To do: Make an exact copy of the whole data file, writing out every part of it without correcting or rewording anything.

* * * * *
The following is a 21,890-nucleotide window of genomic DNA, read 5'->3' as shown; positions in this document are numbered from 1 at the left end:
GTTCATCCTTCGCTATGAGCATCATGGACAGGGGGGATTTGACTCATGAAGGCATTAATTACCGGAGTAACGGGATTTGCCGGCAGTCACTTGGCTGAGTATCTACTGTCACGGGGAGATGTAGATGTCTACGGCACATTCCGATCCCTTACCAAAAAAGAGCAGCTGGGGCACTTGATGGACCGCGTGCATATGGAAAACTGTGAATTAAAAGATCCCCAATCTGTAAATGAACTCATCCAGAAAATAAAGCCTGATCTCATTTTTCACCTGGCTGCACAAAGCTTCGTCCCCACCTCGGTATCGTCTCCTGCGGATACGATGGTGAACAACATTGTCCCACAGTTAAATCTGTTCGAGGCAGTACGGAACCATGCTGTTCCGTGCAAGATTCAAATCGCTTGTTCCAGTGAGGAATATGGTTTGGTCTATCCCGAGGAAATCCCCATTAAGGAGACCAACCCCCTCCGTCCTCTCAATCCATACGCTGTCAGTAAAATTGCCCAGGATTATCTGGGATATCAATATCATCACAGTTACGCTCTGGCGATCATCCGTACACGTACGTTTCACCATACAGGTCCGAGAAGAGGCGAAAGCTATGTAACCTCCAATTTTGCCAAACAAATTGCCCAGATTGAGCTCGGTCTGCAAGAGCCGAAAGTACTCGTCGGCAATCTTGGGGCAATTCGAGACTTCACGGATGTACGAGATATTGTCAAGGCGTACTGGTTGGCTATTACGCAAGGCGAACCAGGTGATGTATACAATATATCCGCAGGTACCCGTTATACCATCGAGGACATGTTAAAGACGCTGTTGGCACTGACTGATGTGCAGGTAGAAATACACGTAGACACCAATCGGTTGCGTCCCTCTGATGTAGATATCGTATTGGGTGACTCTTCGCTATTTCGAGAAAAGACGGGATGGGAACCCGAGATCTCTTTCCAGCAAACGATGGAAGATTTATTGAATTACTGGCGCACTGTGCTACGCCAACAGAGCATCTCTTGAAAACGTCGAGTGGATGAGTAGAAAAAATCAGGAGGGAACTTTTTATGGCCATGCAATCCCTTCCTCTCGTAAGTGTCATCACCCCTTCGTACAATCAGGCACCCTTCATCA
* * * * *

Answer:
The following is a 21,890-nucleotide window of genomic DNA, read 5'->3' as shown; positions in this document are numbered from 1 at the left end:
GTTCATCCTTCGCTATGAGCATCATGGACAGGGGGGATTTGACTCATGAAGGCATTAATTACCGGAGTAACGGGATTTGCCGGCAGTCACTTGGCTGAGTATCTACTGTCACGGGGAGATGTAGATGTCTACGGCACATTCCGATCCCTTACCAAAAAAGAGCAGCTGGGGCACTTGATGGACCGCGTGCATATGGAAAACTGTGAATTAAAAGATCCCCAATCTGTAAATGAACTCATCCAGAAAATAAAGCCTGATCTCATTTTTCACCTGGCTGCACAAAGCTTCGTCCCCACCTCGGTATCGTCTCCTGCGGATACGATGGTGAACAACATTGTCCCACAGTTAAATCTGTTCGAGGCAGTACGGAACCATGCTGTTCCGTGCAAGATTCAAATCGCTTGTTCCAGTGAGGAATATGGTTTGGTCTATCCCGAGGAAATCCCCATTAAGGAGACCAACCCCCTCCGTCCTCTCAATCCATACGCTGTCAGTAAAATTGCCCAGGATTATCTGGGATATCAATATCATCACAGTTACGCTCTGGCGATCATCCGTACACGTACGTTTCACCATACAGGTCCGAGAAGAGGCGAAAGCTATGTAACCTCCAATTTTGCCAAACAAATTGCCCAGATTGAGCTCGGTCTGCAAGAGCCGAAAGTACTCGTCGGCAATCTTGGGGCAATTCGAGACTTCACGGATGTACGAGATATTGTCAAGGCGTACTGGTTGGCTATTACGCAAGGCGAACCAGGTGATGTATACAATATATCCGCAGGTACCCGTTATACCATCGAGGACATGTTAAAGACGCTGTTGGCACTGACTGATGTGCAGGTAGAAATACACGTAGACACCAATCGGTTGCGTCCCTCTGATGTAGATATCGTATTGGGTGACTCTTCGCTATTTCGAGAAAAGACGGGATGGGAACCCGAGATCTCTTTCCAGCAAACGATGGAAGATTTATTGAATTACTGGCGCACTGTGCTACGCCAACAGAGCATCTCTTGAAAACGTCGAGTGGATGAGTAGAAAAAATCAGGAGGGAACTTTTTATGGCCATGCAATCCCTTCCTCTCGTAAGTGTCATCACCCCTTCGTACAATCAGGCACCCTTCATCA